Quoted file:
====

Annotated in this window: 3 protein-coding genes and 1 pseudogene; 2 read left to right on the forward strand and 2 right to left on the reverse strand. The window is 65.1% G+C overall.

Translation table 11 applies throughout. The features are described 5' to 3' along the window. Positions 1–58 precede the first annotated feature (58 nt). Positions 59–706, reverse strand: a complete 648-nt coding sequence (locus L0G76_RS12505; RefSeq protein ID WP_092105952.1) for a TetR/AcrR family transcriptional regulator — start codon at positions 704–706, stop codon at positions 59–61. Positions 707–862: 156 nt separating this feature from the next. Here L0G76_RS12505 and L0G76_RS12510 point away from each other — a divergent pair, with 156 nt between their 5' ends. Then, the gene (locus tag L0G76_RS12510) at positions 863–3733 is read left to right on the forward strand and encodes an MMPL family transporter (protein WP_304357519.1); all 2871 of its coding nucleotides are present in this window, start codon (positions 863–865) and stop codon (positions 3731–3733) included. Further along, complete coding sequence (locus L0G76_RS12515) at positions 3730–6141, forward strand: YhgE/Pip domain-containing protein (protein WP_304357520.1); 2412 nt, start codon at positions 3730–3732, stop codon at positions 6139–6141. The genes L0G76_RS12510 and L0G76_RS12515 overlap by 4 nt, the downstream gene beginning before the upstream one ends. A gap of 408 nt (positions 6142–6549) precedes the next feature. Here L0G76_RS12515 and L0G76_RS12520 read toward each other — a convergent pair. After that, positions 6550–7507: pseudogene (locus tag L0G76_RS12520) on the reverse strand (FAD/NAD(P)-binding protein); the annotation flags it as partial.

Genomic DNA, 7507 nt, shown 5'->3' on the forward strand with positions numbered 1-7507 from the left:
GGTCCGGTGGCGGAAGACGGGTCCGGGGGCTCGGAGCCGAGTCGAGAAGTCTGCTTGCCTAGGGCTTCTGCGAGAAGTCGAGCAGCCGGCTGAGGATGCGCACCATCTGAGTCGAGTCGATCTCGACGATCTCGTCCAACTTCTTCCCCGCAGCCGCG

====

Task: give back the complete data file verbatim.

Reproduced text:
Annotated in this window: 3 protein-coding genes and 1 pseudogene; 2 read left to right on the forward strand and 2 right to left on the reverse strand. The window is 65.1% G+C overall.

Translation table 11 applies throughout. The features are described 5' to 3' along the window. Positions 1–58 precede the first annotated feature (58 nt). Positions 59–706, reverse strand: a complete 648-nt coding sequence (locus L0G76_RS12505; RefSeq protein ID WP_092105952.1) for a TetR/AcrR family transcriptional regulator — start codon at positions 704–706, stop codon at positions 59–61. Positions 707–862: 156 nt separating this feature from the next. Here L0G76_RS12505 and L0G76_RS12510 point away from each other — a divergent pair, with 156 nt between their 5' ends. Then, the gene (locus tag L0G76_RS12510) at positions 863–3733 is read left to right on the forward strand and encodes an MMPL family transporter (protein WP_304357519.1); all 2871 of its coding nucleotides are present in this window, start codon (positions 863–865) and stop codon (positions 3731–3733) included. Further along, complete coding sequence (locus L0G76_RS12515) at positions 3730–6141, forward strand: YhgE/Pip domain-containing protein (protein WP_304357520.1); 2412 nt, start codon at positions 3730–3732, stop codon at positions 6139–6141. The genes L0G76_RS12510 and L0G76_RS12515 overlap by 4 nt, the downstream gene beginning before the upstream one ends. A gap of 408 nt (positions 6142–6549) precedes the next feature. Here L0G76_RS12515 and L0G76_RS12520 read toward each other — a convergent pair. After that, positions 6550–7507: pseudogene (locus tag L0G76_RS12520) on the reverse strand (FAD/NAD(P)-binding protein); the annotation flags it as partial.

Genomic DNA, 7507 nt, shown 5'->3' on the forward strand with positions numbered 1-7507 from the left:
GGTCCGGTGGCGGAAGACGGGTCCGGGGGCTCGGAGCCGAGTCGAGAAGTCTGCTTGCCTAGGGCTTCTGCGAGAAGTCGAGCAGCCGGCTGAGGATGCGCACCATCTGAGTCGAGTCGATCTCGACGATCTCGTCCAACTTCTTCCCCGCAGCCGCG